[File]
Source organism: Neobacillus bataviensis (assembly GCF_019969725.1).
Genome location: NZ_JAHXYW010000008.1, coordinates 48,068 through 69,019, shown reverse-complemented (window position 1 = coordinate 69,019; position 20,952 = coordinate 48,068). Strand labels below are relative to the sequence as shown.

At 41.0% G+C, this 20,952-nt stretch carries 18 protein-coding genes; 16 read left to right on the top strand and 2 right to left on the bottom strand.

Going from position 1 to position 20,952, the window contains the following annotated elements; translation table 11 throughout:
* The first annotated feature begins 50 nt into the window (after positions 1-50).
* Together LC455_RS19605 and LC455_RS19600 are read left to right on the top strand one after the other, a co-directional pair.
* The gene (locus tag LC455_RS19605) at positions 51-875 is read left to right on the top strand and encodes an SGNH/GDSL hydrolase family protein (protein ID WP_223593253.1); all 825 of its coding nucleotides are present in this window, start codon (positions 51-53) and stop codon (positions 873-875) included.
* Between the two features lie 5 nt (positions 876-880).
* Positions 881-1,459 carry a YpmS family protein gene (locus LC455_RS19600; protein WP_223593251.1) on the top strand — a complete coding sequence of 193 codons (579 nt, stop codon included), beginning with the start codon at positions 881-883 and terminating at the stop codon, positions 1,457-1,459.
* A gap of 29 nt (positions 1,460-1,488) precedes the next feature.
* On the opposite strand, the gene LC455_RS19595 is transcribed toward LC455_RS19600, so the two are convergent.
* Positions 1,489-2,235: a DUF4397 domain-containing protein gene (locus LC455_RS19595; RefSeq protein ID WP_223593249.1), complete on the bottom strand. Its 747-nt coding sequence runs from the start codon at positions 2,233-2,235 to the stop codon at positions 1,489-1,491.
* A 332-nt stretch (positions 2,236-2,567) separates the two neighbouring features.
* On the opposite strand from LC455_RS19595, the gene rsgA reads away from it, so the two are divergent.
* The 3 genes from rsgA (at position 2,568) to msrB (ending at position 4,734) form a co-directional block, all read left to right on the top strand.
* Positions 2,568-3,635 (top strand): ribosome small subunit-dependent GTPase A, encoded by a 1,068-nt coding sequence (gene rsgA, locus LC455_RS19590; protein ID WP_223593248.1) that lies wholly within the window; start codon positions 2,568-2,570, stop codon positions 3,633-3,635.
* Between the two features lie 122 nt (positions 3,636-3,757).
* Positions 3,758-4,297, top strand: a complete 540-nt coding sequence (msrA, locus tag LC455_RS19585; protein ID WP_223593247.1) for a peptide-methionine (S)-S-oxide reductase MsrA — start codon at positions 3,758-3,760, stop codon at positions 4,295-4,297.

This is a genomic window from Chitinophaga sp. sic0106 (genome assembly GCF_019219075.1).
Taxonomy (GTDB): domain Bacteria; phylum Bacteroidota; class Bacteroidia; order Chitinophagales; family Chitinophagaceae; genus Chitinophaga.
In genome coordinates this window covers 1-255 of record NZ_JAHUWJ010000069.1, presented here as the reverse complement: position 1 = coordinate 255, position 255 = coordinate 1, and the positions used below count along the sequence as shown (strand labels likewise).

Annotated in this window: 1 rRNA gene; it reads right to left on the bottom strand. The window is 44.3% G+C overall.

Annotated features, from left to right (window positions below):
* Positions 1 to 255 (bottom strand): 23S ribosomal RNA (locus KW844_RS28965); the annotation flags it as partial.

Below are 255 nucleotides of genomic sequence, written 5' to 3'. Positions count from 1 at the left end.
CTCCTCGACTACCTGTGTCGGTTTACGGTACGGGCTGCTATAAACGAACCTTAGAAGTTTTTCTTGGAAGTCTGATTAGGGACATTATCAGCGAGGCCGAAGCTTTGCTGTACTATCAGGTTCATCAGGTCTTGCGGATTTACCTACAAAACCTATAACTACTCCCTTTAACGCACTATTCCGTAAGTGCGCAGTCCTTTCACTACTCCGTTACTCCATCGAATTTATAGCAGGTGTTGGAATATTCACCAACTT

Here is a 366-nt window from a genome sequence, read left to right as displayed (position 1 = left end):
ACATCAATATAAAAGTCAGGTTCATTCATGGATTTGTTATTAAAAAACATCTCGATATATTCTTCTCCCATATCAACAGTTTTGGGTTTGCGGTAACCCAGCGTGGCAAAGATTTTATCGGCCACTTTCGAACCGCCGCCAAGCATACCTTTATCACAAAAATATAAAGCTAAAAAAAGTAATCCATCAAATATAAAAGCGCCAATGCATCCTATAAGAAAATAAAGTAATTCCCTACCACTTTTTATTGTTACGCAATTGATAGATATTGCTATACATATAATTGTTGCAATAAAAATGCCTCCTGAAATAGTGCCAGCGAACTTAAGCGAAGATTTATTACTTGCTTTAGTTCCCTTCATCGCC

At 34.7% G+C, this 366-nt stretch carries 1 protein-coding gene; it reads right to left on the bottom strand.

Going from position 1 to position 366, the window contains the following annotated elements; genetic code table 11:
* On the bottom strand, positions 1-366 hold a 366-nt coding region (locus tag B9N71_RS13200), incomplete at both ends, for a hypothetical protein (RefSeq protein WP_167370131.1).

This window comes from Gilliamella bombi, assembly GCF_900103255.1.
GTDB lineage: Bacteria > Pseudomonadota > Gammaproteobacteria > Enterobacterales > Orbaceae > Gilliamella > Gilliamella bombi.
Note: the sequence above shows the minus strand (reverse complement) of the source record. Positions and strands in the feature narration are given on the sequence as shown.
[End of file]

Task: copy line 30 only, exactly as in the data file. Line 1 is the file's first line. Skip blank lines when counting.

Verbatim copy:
Going from position 1 to position 366, the window contains the following annotated elements; genetic code table 11: